“Feminicidal violence and the failings in investigation and prevention in northern Mexico are not anecdotal, but rather form part of a broader reality in the country,” the report adds.

Femicide has been rife in Mexico for decades – most notoriously in an epidemic of murders which claimed the life of some 400 women in the border city Ciudad Juárez during the 1990s. In recent years, a growing feminist movement has held massive street protests against the violence, but authorities have proved unwilling to take action to stop the killing.

“It’s always a question of political will,” said Maricruz Ocampo, a women’s activist in the state of Querétaro.

Ocampo has been part of teams lobbying state governors to issue an alert when femicides reach scandalously high levels – a move to raise awareness and mobilise resources. But officials often resist such moves, she said, as governors worry about their states’ images and investment.

“They refuse to recognise there is a problem,” she said.

The president, Andrés Manuel López Obrador, has also downplayed the problem. He branded the women protesting on 8 March, International Women’s Day, as “conservatives” and alleged a dark hand manipulating the demonstrations.

When asked last year about rising violence against women, he responded, “Tell all the women of Mexico that they are protected and represented, that we’re doing everything possible to guarantee peace and quiet and that I understand that our adversaries are looking for ways to confront us.”

Mexico recorded the murders of 3,723 women in 2020. Some 940 of those murders were investigated as femicides.

The Amnesty report focused on Mexico state, a vast collection of gritty suburbs surrounding Mexico City on three sides. It has become notorious for femicides over the past decade – and for the way the former president, Enrique Peña Nieto, a former Mexico state governor, ignored the problem.

The report found cases of families carrying out their own detective work, which were ignored by investigators. In many cases, authorities contaminated crime scenes or mishandled evidence. They often did not even pursue leads such as geolocation information from victims’ mobile phones.

In the case of Julia Sosa, whose children believe she was killed by her partner, two daughters found her body buried on the suspect’s property – but had to wait hours for police to arrive and process the crime scene. One of her daughters recalled the subsequent interview process, in which “the police officer was falling asleep”.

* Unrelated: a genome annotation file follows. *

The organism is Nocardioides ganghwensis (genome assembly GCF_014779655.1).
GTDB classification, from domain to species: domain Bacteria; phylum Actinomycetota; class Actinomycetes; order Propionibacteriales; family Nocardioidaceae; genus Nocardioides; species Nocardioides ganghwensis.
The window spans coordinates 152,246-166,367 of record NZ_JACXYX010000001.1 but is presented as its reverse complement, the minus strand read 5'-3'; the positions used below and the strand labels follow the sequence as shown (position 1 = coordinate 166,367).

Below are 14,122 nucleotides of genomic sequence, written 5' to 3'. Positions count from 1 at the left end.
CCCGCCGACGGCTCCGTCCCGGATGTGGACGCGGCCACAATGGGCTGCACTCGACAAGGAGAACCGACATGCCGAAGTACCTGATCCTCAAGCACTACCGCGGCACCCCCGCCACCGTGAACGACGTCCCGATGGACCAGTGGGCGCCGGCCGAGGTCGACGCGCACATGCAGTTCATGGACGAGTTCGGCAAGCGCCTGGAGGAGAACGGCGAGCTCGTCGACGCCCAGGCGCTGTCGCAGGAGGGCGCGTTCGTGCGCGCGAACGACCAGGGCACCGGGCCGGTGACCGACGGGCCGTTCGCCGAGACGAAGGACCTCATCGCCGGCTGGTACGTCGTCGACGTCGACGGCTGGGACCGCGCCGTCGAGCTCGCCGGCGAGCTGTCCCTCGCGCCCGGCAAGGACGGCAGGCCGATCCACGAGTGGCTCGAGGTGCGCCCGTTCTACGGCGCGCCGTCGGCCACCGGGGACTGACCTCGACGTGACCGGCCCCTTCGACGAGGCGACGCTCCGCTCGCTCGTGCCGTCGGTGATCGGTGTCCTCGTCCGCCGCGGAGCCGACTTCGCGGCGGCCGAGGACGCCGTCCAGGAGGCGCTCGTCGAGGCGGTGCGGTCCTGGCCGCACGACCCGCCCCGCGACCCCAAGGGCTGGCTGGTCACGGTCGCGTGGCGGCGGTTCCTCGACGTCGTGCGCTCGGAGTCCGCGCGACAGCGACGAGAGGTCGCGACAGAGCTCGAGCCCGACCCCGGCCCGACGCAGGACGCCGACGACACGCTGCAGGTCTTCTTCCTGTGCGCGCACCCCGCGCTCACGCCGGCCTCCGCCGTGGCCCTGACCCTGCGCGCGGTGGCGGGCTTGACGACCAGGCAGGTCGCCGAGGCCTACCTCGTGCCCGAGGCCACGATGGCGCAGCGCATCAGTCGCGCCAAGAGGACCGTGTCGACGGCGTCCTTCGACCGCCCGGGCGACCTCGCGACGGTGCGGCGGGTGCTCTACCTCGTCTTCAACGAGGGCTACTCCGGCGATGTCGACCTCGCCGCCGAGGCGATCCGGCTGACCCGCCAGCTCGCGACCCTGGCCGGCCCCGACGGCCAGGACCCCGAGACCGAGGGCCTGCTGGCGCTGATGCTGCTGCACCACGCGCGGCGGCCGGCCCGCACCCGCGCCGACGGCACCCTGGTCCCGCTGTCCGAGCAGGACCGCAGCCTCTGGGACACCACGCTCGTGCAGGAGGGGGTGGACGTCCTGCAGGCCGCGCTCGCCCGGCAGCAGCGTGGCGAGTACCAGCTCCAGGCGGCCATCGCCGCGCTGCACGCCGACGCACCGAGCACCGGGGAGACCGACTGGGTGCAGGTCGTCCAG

Sosa’s partner hanged himself, prompting police to close the case, even though family members said there were more leads to pursue.

In states rife with drug cartel violence, activists say cases of femicides go uninvestigated as impunity is commonplace.

“The authorities say it’s organised crime and that’s it,” said Yolotzin Jaimes, a women’s rights campaigner in the southern state of Guerrero. “Many of these aggressors find protection under the excuse of organised crime.”

The persistence of femicides is a stark contrast to recent gains by the women’s movement in Mexico. The country’s supreme court decriminalised abortion earlier this month. A new congress recently sworn in has gender parity and seven female governors will be installed by the end of year – up from just two before last June’s election’s

The decriminalisation of abortion “let off some steam” from the pressure driving the protests “because part of the demands was over the right to choose,” Ocampo said. “But when it comes to violence, we still see it everywhere.”

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US official urges EU to speed up enlargement

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Gabriel Escobar, the US’ newly-appointed acting deputy secretary of state for South Central Europe, has urged Europe to speed up Western Balkans enlargement. “To return 20 years later and see that there hasn’t been much progress on that front was a little disappointing,” he told the RFE/RL news agency Friday, referring to his last post in Europe in 2001. “We would like to see a more rapid integration,” he said.